Drivers could be pulled over by police in some cases solely for holding or using a cellphone while driving under legislation that the Republican-led Ohio House passed Wednesday.

The bill to crack down on distracted driving would stiffen penalties for texting while driving and put stricter limits on how a person can use a cellphone while operating a vehicle.

Ohio law currently prohibits texting while driving but allows drivers to hold their phones during a call and manually press buttons or screens to make those calls. The proposal would prohibit drivers from “using, holding, or physically supporting” such a device, with some exceptions, such as if they are stopped at a red light, using a speakerphone function without holding the phone, or holding a phone to their ears for a call but not using texting or typing functions.

Violations would become a primary offense rather than a secondary offense, meaning a police officer could issue a ticket for that violation without needing another reason to stop a driver.


Republican Rep. Bill Seitz, who proposed adding the exceptions about using devices at stoplights or held to the ear for calls, defended those amendments by saying that people “do not see through their ears” but their eyes, and compared the act to listening to the radio while driving.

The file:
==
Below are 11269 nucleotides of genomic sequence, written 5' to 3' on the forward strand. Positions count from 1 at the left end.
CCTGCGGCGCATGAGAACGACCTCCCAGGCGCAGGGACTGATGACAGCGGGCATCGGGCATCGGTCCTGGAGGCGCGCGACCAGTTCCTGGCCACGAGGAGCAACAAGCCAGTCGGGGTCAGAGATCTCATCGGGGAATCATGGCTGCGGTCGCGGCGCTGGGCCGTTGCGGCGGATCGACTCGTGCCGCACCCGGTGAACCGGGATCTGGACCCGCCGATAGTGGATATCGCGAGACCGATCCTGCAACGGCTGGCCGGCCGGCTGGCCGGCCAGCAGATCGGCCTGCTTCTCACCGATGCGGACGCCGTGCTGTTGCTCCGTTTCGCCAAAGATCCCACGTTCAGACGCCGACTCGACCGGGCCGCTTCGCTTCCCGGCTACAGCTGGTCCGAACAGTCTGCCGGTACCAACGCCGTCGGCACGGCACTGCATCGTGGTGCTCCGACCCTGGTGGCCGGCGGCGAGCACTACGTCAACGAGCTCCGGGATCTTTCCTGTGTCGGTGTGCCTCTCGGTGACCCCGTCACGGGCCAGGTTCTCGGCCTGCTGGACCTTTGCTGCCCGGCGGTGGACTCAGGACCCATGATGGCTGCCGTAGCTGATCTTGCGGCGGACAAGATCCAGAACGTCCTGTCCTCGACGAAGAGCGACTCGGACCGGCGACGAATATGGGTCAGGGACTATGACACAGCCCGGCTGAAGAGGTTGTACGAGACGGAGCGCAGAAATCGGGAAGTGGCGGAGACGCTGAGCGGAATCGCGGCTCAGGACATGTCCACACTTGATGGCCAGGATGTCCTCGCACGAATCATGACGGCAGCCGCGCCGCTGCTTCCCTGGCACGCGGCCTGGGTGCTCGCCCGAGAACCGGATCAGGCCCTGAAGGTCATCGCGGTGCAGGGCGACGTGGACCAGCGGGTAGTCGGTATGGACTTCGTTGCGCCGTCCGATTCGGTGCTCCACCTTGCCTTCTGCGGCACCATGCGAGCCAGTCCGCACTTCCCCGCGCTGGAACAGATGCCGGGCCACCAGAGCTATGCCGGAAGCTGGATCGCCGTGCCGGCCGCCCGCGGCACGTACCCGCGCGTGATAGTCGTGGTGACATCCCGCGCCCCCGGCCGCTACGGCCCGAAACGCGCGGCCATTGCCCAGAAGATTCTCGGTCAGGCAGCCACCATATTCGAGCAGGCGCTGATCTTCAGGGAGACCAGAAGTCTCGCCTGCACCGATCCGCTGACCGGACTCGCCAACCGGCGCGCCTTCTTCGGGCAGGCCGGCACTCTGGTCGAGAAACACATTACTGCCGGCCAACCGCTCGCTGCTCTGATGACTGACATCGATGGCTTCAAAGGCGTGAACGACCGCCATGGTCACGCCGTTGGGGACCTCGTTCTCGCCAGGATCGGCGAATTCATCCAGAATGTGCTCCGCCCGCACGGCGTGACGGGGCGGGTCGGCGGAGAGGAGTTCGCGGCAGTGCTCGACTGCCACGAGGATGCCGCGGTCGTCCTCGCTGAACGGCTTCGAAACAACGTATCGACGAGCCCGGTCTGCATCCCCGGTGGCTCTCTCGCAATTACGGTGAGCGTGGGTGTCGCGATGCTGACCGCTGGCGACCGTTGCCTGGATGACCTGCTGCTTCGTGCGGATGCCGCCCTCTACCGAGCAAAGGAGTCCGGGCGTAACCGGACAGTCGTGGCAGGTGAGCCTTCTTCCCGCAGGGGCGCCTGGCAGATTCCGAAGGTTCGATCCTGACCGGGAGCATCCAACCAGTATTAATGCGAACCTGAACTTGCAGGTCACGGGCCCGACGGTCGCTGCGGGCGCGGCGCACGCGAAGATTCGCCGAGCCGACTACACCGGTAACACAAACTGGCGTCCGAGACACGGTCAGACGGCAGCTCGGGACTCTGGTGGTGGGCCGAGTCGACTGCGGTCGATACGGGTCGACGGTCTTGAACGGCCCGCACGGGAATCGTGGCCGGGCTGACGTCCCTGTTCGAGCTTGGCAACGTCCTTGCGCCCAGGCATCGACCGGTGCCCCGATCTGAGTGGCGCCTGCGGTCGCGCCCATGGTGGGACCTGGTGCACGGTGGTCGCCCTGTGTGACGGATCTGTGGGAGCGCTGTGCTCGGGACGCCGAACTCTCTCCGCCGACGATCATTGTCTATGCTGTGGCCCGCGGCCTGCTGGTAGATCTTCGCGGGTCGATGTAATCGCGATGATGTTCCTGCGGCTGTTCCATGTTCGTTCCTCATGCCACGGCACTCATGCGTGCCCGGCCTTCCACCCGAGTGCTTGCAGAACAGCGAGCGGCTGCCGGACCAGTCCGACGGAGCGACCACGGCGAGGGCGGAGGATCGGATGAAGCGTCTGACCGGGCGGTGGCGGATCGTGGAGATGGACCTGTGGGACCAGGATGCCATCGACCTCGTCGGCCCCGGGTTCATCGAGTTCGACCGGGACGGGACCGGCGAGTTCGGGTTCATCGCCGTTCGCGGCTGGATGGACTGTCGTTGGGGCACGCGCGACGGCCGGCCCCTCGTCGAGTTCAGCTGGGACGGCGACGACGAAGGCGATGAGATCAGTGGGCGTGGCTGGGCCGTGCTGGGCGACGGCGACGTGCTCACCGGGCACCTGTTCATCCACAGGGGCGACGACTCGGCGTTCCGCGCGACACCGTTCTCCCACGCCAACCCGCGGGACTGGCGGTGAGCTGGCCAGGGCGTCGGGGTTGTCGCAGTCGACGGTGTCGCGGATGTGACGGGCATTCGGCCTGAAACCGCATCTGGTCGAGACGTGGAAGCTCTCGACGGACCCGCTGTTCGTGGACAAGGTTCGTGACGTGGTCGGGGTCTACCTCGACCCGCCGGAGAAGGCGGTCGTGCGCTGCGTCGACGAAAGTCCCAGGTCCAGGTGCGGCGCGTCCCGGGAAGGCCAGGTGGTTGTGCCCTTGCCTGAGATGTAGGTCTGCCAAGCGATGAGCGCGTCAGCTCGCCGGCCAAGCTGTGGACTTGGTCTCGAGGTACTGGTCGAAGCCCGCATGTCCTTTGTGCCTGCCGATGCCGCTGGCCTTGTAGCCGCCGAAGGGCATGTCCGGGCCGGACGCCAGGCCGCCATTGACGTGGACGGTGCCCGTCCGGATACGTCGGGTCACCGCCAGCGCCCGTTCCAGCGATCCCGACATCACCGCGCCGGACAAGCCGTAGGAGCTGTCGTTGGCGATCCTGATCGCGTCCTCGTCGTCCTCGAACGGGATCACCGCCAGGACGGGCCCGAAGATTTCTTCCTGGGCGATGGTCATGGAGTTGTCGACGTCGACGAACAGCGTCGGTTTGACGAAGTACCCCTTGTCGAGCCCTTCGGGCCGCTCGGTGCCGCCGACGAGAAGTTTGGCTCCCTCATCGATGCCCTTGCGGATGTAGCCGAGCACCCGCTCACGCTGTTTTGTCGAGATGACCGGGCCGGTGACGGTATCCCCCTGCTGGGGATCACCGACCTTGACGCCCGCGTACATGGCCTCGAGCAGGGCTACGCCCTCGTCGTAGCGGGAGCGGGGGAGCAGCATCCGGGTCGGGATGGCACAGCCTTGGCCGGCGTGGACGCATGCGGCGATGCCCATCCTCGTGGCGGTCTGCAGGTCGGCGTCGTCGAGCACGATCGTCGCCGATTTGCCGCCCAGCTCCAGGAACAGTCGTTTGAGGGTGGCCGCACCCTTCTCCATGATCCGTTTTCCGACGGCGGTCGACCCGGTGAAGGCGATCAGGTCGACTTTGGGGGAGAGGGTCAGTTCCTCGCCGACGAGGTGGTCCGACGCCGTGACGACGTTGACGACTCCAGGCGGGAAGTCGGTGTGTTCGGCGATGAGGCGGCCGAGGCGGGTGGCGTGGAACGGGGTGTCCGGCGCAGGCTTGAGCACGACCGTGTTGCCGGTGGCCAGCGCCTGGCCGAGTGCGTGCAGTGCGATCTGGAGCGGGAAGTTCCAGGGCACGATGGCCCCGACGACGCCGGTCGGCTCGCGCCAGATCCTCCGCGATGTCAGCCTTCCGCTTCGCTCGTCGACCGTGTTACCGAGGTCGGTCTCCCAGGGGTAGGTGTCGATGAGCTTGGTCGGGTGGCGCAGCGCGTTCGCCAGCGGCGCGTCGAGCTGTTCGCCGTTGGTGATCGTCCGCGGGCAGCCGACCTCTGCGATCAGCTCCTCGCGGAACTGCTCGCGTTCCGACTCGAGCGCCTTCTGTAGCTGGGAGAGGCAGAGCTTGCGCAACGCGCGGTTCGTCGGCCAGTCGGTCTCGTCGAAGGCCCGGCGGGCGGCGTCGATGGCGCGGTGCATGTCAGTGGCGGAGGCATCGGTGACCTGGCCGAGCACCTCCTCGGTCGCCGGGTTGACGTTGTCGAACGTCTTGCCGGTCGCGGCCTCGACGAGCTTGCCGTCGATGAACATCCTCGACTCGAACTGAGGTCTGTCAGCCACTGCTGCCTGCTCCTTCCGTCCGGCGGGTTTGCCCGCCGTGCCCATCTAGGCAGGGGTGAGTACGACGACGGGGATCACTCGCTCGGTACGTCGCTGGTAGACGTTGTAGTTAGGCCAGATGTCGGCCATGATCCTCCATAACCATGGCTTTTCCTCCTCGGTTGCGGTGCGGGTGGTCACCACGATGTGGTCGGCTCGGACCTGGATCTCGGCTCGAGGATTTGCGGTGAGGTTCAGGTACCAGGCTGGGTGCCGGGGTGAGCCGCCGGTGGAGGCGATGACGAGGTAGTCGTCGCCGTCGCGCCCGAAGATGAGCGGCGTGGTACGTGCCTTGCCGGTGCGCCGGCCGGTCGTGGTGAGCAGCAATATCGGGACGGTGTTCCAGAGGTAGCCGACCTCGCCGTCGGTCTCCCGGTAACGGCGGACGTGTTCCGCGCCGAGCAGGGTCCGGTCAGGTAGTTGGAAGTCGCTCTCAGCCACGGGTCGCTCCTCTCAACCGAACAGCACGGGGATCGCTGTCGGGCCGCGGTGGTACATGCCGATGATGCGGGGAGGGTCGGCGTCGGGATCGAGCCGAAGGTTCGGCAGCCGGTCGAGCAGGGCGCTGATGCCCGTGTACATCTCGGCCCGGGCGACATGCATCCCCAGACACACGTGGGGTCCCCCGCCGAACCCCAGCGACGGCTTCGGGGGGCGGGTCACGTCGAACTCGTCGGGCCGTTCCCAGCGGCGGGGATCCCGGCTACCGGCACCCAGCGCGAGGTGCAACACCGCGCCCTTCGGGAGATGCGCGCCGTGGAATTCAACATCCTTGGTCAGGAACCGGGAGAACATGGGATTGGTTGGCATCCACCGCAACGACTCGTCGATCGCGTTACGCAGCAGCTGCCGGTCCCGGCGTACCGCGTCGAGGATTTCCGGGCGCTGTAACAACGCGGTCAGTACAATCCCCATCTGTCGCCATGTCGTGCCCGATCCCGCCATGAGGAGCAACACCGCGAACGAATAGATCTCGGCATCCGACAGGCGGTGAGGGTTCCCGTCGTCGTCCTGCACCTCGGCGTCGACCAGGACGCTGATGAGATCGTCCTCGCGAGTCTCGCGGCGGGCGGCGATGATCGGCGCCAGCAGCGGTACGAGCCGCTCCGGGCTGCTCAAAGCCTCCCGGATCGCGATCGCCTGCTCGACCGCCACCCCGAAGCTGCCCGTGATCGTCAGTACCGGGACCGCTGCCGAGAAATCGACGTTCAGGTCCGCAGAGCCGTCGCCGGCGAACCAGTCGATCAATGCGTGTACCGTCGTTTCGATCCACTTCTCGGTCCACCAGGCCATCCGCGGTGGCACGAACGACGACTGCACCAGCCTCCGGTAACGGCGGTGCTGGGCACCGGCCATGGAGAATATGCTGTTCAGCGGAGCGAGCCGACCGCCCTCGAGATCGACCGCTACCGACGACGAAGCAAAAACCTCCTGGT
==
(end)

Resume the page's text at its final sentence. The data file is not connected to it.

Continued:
An anti-texting and driving billboardĀ located in Vadnais Heights, Minnesota. Ohio recently passed a bill that is cracking down on distracting driving.

An anti-texting and driving billboardĀ located in Vadnais Heights, Minnesota. Ohio recently passed a bill that is cracking down on distracting driving.
(Michael Siluk/UCG/Universal Images Group via Getty Images)

Democrats questioned the amendments, saying what was passed doesn’t go far enough and isn’t truly a “hands-free” measure.


Bill analysts pointed out that current Ohio law “is silent” when it comes to new phone uses that have become a part of everyday life since the pandemic, such as attending virtual meetings. The current law also does not provide instruction for uses such as livestreaming or recording video.

The bill will go to the Senate next. GOP Senate President Matt Huffman said he is not in favor of the bill, but would allow it to come to a vote if fellow Republican lawmakers overwhelmingly show support.


Republican Gov. Mike DeWine had supported the legislation. His spokesperson, Dan Tierney, said the bill’s passage in the House is a “great step forward” toward saving more lives and making Ohio roads safer.


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